Book review: Crone – Jeannie Wycherley


Ooooh, witches!!

Jeannie Wycherley’s debut novel is one packed full of creepy, witchy goodness. A great oak tree houses an even greater darkness and it is up to Heather Keynes to put an end to the evil Aefre!

Tormented soul, Heather Keynes, befriends a small group of “guardians”. The guardians are watchers and protectors against evil and have lived for many a year. Aefre is the crone, a dark witch growing ever stronger in power. She seeks to free herself and her sisters so that they can wreak havoc on the residents of Abbot’s Cromleigh. And so begins a battle of good vs evil!

Crone is a strong debut novel from Jeannie Wycherley. The writing is good, it has a nice flow to it and the pacing is solid. The atmosphere is suitably creepy and dark. It features some vivid dreamlike imagery and some great moments of horror, particularly in the latter parts of the book. The characters are well-drawn and strong enough for you to invest your time in. The main character is Heather Keynes. Heather is still reeling after losing her son in a car accident, but not to the point of which she becomes annoying in her grief. She is fragile when talking about her son, Max, but strong when facing down the evil crone, Aefre. The crone, Aefre, ticks all of the boxes for this reader as a great villain: evil beyond compare and able to shape-shift into a stunning seductress, bringing men under her sexual spell with ease. She is a driven, vile character and a real scene stealer! The guardians are also kind of cool, and have a real magical, wise old essence about them. I also loved the idea of the small white cottage which brings about Heather’s first contact with the guardians. The cottage is a sort of safe place and it’s use in the story goes against the old Hansel & Gretel fairy tale in which it was the evil crone that inhabited the cottage. I don’t know if this was intentional, but either way I dug it.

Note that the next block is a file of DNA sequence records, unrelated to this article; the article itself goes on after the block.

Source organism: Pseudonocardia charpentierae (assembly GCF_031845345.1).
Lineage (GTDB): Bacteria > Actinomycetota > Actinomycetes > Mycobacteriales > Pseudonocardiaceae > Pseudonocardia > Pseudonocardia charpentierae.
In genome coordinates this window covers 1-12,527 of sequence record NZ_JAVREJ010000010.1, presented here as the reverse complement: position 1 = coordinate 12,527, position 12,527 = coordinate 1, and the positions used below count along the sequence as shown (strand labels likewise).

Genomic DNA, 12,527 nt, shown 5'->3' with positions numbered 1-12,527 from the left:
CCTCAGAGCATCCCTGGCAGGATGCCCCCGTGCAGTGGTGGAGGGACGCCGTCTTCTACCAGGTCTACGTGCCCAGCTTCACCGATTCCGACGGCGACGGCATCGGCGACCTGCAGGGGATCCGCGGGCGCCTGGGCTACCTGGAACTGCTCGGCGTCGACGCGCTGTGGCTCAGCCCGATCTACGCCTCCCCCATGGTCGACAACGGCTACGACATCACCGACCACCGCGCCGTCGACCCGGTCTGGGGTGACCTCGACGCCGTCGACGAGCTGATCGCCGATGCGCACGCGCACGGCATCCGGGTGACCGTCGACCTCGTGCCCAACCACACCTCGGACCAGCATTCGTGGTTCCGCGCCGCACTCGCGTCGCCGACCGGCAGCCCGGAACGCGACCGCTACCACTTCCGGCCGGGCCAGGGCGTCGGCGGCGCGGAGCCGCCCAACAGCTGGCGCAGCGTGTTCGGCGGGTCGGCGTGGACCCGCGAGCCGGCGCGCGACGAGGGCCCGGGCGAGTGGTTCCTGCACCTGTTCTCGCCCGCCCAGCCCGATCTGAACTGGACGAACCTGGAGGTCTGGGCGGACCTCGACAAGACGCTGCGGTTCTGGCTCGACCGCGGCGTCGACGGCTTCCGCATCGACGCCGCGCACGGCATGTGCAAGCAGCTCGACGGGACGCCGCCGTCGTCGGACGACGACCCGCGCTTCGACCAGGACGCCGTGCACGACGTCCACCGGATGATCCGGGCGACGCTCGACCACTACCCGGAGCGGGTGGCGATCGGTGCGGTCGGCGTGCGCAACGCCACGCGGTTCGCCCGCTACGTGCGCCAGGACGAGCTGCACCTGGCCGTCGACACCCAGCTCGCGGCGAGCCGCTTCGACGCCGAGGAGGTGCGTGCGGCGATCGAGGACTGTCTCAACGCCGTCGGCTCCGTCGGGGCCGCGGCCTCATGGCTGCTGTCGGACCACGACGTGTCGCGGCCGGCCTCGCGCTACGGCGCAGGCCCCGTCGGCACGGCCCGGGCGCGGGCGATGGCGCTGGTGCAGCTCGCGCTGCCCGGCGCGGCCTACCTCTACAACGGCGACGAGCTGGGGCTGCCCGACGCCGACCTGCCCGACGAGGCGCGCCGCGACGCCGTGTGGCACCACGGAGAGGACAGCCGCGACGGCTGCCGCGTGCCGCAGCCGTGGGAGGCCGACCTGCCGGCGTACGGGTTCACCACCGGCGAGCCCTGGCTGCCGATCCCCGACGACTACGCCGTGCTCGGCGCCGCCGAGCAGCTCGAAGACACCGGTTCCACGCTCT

The Devonshire countryside provides a suitable backdrop for a story of this type with its winding country roads and quaint villages. There is something about folk horror tales set in the English countryside that I really dig, and Crone is no exception. I really enjoyed this book. Witchcraft and witches have always held a fascination for me and Crone is a really good horror read. For a debut novel, it is impressive, and I will be looking out for more from Jeannie Wycherley in the future. Splendid cover art, too!

4/5 broomsticks from the Grim Reader.

Pick up a copy from here.


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